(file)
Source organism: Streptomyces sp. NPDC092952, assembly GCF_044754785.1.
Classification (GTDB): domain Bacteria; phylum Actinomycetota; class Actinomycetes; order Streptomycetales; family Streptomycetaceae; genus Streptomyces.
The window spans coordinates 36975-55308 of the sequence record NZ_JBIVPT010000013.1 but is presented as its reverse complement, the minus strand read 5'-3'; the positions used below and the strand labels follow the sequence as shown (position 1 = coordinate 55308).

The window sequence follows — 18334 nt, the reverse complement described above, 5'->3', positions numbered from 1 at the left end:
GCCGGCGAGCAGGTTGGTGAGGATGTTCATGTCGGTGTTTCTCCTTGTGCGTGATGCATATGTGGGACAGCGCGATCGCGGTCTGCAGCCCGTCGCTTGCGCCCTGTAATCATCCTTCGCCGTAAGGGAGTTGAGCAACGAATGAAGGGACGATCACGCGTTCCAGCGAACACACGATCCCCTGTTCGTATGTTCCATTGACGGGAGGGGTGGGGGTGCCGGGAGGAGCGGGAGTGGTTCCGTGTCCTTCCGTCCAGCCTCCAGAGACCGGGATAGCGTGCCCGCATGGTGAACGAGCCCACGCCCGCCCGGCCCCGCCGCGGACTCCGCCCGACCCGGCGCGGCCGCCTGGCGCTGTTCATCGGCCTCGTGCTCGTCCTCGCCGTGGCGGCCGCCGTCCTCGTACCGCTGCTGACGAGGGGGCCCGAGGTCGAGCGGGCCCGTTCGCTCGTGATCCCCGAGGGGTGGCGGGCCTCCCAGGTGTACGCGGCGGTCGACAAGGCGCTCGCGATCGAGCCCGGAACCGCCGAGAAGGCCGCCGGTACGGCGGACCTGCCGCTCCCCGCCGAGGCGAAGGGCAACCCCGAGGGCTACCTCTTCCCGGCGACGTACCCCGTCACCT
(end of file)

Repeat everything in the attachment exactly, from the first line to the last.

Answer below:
Source organism: Streptomyces sp. NPDC092952, assembly GCF_044754785.1.
Classification (GTDB): domain Bacteria; phylum Actinomycetota; class Actinomycetes; order Streptomycetales; family Streptomycetaceae; genus Streptomyces.
The window spans coordinates 36975-55308 of the sequence record NZ_JBIVPT010000013.1 but is presented as its reverse complement, the minus strand read 5'-3'; the positions used below and the strand labels follow the sequence as shown (position 1 = coordinate 55308).

The window sequence follows — 18334 nt, the reverse complement described above, 5'->3', positions numbered from 1 at the left end:
GCCGGCGAGCAGGTTGGTGAGGATGTTCATGTCGGTGTTTCTCCTTGTGCGTGATGCATATGTGGGACAGCGCGATCGCGGTCTGCAGCCCGTCGCTTGCGCCCTGTAATCATCCTTCGCCGTAAGGGAGTTGAGCAACGAATGAAGGGACGATCACGCGTTCCAGCGAACACACGATCCCCTGTTCGTATGTTCCATTGACGGGAGGGGTGGGGGTGCCGGGAGGAGCGGGAGTGGTTCCGTGTCCTTCCGTCCAGCCTCCAGAGACCGGGATAGCGTGCCCGCATGGTGAACGAGCCCACGCCCGCCCGGCCCCGCCGCGGACTCCGCCCGACCCGGCGCGGCCGCCTGGCGCTGTTCATCGGCCTCGTGCTCGTCCTCGCCGTGGCGGCCGCCGTCCTCGTACCGCTGCTGACGAGGGGGCCCGAGGTCGAGCGGGCCCGTTCGCTCGTGATCCCCGAGGGGTGGCGGGCCTCCCAGGTGTACGCGGCGGTCGACAAGGCGCTCGCGATCGAGCCCGGAACCGCCGAGAAGGCCGCCGGTACGGCGGACCTGCCGCTCCCCGCCGAGGCGAAGGGCAACCCCGAGGGCTACCTCTTCCCGGCGACGTACCCCGTCACCT